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The Parable of the Two Lost Sons (Luke 15:11–32)

For a son to ask for his inheritance before the death of his father was a severe cultural offense, equivalent to wishing for the father’s death. The lost son ended up in the worst of circumstances from a Jewish point of view: a place where even unclean pigs were faring better than he was. The father’s extravagant mercy turned out to be as far-reaching as the son’s offenses. The story turns near the end, when the older brother refused to join the party, revealing that he was as lost as his younger brother. This parable probably was meant to illustrate the self-righteous attitudes of observant religious people who felt entitled to the kingdom because they “never disobeyed” (Luke 15:29). Jesus left the parable unresolved, forcing his listeners to see themselves in the story.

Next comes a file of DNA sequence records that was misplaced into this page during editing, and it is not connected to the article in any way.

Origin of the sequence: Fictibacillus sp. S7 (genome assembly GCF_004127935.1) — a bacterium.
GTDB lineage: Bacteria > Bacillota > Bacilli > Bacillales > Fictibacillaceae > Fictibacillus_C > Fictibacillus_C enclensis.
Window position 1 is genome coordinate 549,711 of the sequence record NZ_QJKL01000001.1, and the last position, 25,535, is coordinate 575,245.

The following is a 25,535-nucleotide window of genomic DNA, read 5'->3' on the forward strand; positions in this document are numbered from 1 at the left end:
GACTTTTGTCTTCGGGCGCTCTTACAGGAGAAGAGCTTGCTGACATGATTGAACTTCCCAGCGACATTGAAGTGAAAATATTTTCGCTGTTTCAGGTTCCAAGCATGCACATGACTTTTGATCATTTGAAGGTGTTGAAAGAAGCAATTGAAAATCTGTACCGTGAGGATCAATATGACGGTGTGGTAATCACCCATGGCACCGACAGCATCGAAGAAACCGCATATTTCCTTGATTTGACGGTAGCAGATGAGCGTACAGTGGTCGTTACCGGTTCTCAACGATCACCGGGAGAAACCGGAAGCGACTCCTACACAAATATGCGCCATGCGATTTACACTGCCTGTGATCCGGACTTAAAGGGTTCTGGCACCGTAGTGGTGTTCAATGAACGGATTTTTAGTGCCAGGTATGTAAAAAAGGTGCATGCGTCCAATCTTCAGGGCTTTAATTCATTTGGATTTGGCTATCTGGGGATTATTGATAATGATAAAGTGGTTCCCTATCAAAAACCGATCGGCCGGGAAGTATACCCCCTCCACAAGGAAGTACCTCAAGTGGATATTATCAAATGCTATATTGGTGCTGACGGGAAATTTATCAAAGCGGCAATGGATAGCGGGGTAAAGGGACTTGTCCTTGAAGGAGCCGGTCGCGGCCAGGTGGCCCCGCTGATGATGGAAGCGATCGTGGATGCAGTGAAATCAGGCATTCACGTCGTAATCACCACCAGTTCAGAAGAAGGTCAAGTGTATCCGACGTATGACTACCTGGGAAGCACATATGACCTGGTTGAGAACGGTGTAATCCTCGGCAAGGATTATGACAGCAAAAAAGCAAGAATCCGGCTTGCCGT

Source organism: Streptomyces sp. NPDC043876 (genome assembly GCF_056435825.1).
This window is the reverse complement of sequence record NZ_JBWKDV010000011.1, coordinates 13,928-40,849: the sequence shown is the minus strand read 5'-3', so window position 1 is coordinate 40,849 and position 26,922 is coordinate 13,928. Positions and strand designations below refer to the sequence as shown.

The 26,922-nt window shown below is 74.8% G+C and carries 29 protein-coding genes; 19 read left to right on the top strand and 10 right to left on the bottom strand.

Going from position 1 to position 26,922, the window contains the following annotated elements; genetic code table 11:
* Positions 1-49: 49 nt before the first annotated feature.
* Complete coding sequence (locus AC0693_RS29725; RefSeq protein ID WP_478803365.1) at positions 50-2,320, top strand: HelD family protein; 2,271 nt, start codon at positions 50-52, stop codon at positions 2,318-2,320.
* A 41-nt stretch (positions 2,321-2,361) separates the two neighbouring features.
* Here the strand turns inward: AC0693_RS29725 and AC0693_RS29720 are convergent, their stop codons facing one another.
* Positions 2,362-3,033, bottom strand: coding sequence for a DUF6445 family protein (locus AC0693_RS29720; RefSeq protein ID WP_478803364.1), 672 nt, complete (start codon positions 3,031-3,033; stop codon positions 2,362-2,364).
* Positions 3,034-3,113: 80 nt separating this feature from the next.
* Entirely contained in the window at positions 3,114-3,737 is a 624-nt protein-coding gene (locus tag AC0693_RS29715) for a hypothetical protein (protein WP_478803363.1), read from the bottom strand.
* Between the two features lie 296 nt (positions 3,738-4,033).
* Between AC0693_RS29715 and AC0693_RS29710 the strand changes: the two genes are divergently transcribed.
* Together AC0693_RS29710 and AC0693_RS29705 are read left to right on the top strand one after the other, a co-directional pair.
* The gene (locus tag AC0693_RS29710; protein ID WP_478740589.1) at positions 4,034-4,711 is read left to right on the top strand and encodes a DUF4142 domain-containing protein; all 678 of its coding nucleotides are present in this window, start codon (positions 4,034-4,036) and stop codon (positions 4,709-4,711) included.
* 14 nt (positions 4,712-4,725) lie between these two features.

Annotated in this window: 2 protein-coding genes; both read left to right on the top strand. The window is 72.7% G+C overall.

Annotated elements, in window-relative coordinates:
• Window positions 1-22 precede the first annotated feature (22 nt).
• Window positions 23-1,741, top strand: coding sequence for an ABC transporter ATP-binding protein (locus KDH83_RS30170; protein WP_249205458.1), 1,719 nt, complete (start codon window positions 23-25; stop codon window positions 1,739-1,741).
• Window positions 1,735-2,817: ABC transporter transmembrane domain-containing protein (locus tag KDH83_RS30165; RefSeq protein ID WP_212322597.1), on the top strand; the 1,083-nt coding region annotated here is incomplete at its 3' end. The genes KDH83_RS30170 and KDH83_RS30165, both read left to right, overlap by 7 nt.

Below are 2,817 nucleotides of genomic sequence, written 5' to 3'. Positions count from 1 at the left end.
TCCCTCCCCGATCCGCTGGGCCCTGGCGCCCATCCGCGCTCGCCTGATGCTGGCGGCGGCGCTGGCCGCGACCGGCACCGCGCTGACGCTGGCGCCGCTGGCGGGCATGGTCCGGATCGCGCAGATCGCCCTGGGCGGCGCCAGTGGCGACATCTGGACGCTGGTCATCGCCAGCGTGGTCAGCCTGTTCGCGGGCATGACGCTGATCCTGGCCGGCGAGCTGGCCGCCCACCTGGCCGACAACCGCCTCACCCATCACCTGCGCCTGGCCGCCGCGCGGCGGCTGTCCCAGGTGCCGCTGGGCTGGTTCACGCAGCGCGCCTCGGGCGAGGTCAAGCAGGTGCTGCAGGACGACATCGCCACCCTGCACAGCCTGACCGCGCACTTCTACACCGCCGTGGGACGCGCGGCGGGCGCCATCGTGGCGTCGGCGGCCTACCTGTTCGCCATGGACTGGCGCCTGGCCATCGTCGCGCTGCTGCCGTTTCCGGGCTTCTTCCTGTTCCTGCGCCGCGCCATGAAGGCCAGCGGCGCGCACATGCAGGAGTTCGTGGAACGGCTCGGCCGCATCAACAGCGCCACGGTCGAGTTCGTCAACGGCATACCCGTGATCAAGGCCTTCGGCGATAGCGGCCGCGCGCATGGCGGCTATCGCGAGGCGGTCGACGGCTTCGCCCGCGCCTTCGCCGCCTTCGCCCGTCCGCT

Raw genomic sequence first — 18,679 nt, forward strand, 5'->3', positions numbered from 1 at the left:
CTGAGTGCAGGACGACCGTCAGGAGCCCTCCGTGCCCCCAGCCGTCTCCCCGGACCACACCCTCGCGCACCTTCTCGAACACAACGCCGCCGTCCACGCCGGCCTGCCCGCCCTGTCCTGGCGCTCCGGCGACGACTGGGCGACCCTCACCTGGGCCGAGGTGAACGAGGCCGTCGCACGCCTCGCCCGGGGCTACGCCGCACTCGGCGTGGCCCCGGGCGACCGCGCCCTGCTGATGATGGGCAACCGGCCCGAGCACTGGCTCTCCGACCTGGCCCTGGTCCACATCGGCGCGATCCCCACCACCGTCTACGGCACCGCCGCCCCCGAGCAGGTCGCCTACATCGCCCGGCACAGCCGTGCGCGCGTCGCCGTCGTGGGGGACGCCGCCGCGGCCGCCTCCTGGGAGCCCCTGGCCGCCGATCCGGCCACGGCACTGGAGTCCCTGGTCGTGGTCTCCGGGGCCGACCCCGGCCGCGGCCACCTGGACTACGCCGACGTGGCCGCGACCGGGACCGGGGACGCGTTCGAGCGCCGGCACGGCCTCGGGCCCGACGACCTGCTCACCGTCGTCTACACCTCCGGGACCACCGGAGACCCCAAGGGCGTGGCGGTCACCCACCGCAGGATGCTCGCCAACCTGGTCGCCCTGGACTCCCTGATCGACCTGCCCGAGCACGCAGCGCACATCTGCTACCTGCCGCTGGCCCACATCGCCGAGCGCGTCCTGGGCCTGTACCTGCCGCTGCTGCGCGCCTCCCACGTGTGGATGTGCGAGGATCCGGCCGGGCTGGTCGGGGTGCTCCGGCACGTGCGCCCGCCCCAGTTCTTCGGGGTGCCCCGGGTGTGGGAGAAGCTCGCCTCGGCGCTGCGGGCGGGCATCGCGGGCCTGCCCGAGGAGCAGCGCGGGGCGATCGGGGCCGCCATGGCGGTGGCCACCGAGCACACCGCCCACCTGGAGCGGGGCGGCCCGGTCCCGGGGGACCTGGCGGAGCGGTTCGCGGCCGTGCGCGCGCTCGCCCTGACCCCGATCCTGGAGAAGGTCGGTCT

What did this parable teach you about mercy?

Taken from NIV First-Century Study Bible

©2017 HarperCollins Christian Publishing
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